I Heart Hawley-Smoot
Ahem, it's time to get off my little neoliberal fence and join the far left on a trade issue. Really, though, this stuff is important. Nathan Newman has a post
noting the growing opposition to CAFTA—the Central American Free Trade Deal—and I, for one, am hopping aboard. Pile on all the platitudes you want about the benefits of free trade and comparative advantage and blah and blah, but CAFTA just plain sucks. The brunt of the matter is that the agreement would allow Central American countries to maintain (or even weaken!) their current labor standards—the exact same standards, mind you, that the State Department has already criticized
for being nigh inhuman.
At any rate, it's time to repeat my basic and somewhat contrarian line on trade issues: This stuff really just isn't
all that important on a macroeconomic level. Indeed, rifle through the statistics if you please, but it's extremely hard to find clear benefits or downsides to free trade; usually the effects are swamped by other factors. (Can anyone tell me what effects NAFTA has had on U.S. labor markets, prices, or wages in the late '90s? No, not really.) Certainly as far as the U.S. is concerned, I tend to agree with economists like Richard Freeman that immigration has far bigger economic effects, for fairly intuitive reasons (e.g. immigrants compete with workers in all sectors, not just tradable ones). Abroad, meanwhile, the important economic factors tend to be immigration, technology transfers, and (usually destructively) capital flows. Historically, the current rank
of developed nations (even, no, especially
Britain) mostly used protectionism to get a leg up, and various measures of openness are weakly related to growth. Or just listen to someone who's run the regressions, like Robert Feenstra: "[T]he hard evidence supporting such gains from trade, either in a dynamic or static sense, is suprisingly thin." (pdf
So trade. Who gives a crap? Well, that's not exactly true. One thing we have
legitimately seen throughout the latter half of the century is that increased trade usually leads to an increase
in labor standards in a given country. Multinationals entering developing countries, after all, usually offer better wages and labor rights than what preceded them. Likewise, David Kucera of the International Labor Organization (ILO) has found that higher rates of unionization usually accompany higher investment inflows. And so on. Nevertheless, even ardent free-traders like Jagdish Bhagwati admit
that there needs to be some sort of extant pressure
on companies and developing countries to improve labor standards. Improvement can happen, and it usually does happen alongside expansions of free trade, but there needs to be pressure from either activists abroad or organizing native workers or what have you. CAFTA, as we can see, removes some of that pressure from Central American countries in question. In fact, it allows a good deal of backsliding, which obviously makes a huge difference to the individual workers being chained to their sewing machines, for instance.
Now the pro-CAFTA argument here, much-loved by free-traders, would be that developing countries need
crappy labor laws, because if they had higher standards, all of the sudden they wouldn't be able to compete with countries that repress their workers, like China. But that argument has always sounded dubious to me. Very, very dubious. Again, citing David Kucera, there's no evidence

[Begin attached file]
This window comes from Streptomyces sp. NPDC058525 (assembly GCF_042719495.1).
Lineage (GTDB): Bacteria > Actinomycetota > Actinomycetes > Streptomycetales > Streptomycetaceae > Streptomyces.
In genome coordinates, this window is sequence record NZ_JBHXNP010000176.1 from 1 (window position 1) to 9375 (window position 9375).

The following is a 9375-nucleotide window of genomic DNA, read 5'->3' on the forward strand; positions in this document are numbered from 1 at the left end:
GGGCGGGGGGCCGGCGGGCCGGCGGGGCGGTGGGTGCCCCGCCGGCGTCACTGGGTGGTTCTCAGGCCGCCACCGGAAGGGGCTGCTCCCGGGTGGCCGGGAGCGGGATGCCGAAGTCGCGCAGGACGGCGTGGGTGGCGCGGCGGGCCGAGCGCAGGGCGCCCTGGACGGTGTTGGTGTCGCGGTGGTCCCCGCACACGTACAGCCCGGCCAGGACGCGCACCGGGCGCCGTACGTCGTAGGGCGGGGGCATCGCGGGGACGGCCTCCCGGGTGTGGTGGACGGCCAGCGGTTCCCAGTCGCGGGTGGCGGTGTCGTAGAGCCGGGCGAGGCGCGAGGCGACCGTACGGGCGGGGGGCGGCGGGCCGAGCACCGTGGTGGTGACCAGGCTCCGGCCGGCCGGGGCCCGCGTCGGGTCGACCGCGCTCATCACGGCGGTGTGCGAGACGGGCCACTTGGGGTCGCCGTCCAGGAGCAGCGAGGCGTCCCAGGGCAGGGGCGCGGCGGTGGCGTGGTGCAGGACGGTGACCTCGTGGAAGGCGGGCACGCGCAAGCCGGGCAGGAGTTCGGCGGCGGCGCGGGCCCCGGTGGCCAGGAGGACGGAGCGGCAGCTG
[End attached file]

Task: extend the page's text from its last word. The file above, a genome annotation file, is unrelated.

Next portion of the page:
that multinationals or foreign investors favor countries with lower labor standards.
And, at any rate, who are we kidding with this "competitive disadvantage" line? Nowadays, please remember, the world enjoys free-floating exchange rates in the currency market. So say Guatemala wants better rights for its workers, better health and safety regulations, less child labor, etc. than China. Fine. Initially, firms in Guatemala will have higher costs and be at a disadvantage to firms in China. But then—like magic!—the Guatemalan peso declines relative to the remnibi, and the costs shift onto… ordinary Guatemalan workers, in the form of more expensive imports. In other words, if Guatemalan citizens want higher standards for themselves, they can choose to do so and pay for it out of their own pockets. There's no fear that multinationals will flee the country and leave everyone destitute. So the solution is to just give Guatemalans the right to unionize, and speak out in the workplace, and let them choose
for themselves. CAFTA wouldn't allow that—indeed, it allows employers to "harass, intimidate, fire and blacklist workers who try to organize unions." Ergo, it's no good, and ought to be renegotiated.
So that's the view on trade from my little corner of blogland, and I'm sticking with it. By the way, I've heard lots of liberals claim that the real
split in the Democratic party is between free-traders and protectionists. Perhaps, though I think the view I outlined above is a perfectly sound compromise position that would appeal to most liberals. That is: Lower barriers, sure, but make sure workers can organize and speak out in the workplace. In fact, I think the main reason the "divide" seems so acrimonious is that "free-traders" imagine that whenever labor unions or other activists call for higher labor standards or environmental protections, it's really just a Trojan Horse for outright heavy tariff action. In other words, that they're arguing "in bad faith"
. But seriously, why would protectionists bother with the Trojan Horse? When unions want real tariffs, they usually just ask
for real tariffs, as steelworkers did in 2002. But most union workers don't even work in low-wage import industries—I certainly don't—so you may as well believe us when we say we're sincere about finding a workable middle ground.